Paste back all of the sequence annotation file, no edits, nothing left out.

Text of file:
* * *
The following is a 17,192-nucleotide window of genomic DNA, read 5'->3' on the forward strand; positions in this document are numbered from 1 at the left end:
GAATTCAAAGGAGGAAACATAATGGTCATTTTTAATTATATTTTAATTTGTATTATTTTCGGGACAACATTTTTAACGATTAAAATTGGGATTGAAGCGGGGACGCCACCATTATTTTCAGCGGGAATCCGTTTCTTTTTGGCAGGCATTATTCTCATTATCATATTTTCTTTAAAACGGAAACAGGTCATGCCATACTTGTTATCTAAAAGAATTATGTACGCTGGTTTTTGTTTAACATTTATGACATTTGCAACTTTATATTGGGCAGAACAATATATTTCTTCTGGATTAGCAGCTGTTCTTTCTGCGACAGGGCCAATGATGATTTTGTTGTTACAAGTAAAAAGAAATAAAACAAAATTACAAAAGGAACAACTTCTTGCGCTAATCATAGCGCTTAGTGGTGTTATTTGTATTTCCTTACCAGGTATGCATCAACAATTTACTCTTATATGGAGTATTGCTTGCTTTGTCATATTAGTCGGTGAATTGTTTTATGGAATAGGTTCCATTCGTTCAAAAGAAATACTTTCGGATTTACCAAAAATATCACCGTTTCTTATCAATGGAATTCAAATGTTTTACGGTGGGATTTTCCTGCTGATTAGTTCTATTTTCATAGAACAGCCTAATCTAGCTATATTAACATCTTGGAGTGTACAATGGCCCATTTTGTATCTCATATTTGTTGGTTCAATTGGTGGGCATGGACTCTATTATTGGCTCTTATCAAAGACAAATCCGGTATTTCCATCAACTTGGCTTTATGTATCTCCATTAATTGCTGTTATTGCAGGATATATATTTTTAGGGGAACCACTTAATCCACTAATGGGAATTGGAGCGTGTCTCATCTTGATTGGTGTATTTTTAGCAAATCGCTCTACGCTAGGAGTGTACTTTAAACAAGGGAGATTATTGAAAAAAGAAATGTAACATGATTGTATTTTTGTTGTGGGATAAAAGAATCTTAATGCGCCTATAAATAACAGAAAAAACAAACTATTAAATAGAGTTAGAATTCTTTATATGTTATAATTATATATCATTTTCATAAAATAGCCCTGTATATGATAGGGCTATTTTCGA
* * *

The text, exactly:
The following is a 17,192-nucleotide window of genomic DNA, read 5'->3' on the forward strand; positions in this document are numbered from 1 at the left end:
GAATTCAAAGGAGGAAACATAATGGTCATTTTTAATTATATTTTAATTTGTATTATTTTCGGGACAACATTTTTAACGATTAAAATTGGGATTGAAGCGGGGACGCCACCATTATTTTCAGCGGGAATCCGTTTCTTTTTGGCAGGCATTATTCTCATTATCATATTTTCTTTAAAACGGAAACAGGTCATGCCATACTTGTTATCTAAAAGAATTATGTACGCTGGTTTTTGTTTAACATTTATGACATTTGCAACTTTATATTGGGCAGAACAATATATTTCTTCTGGATTAGCAGCTGTTCTTTCTGCGACAGGGCCAATGATGATTTTGTTGTTACAAGTAAAAAGAAATAAAACAAAATTACAAAAGGAACAACTTCTTGCGCTAATCATAGCGCTTAGTGGTGTTATTTGTATTTCCTTACCAGGTATGCATCAACAATTTACTCTTATATGGAGTATTGCTTGCTTTGTCATATTAGTCGGTGAATTGTTTTATGGAATAGGTTCCATTCGTTCAAAAGAAATACTTTCGGATTTACCAAAAATATCACCGTTTCTTATCAATGGAATTCAAATGTTTTACGGTGGGATTTTCCTGCTGATTAGTTCTATTTTCATAGAACAGCCTAATCTAGCTATATTAACATCTTGGAGTGTACAATGGCCCATTTTGTATCTCATATTTGTTGGTTCAATTGGTGGGCATGGACTCTATTATTGGCTCTTATCAAAGACAAATCCGGTATTTCCATCAACTTGGCTTTATGTATCTCCATTAATTGCTGTTATTGCAGGATATATATTTTTAGGGGAACCACTTAATCCACTAATGGGAATTGGAGCGTGTCTCATCTTGATTGGTGTATTTTTAGCAAATCGCTCTACGCTAGGAGTGTACTTTAAACAAGGGAGATTATTGAAAAAAGAAATGTAACATGATTGTATTTTTGTTGTGGGATAAAAGAATCTTAATGCGCCTATAAATAACAGAAAAAACAAACTATTAAATAGAGTTAGAATTCTTTATATGTTATAATTATATATCATTTTCATAAAATAGCCCTGTATATGATAGGGCTATTTTCGA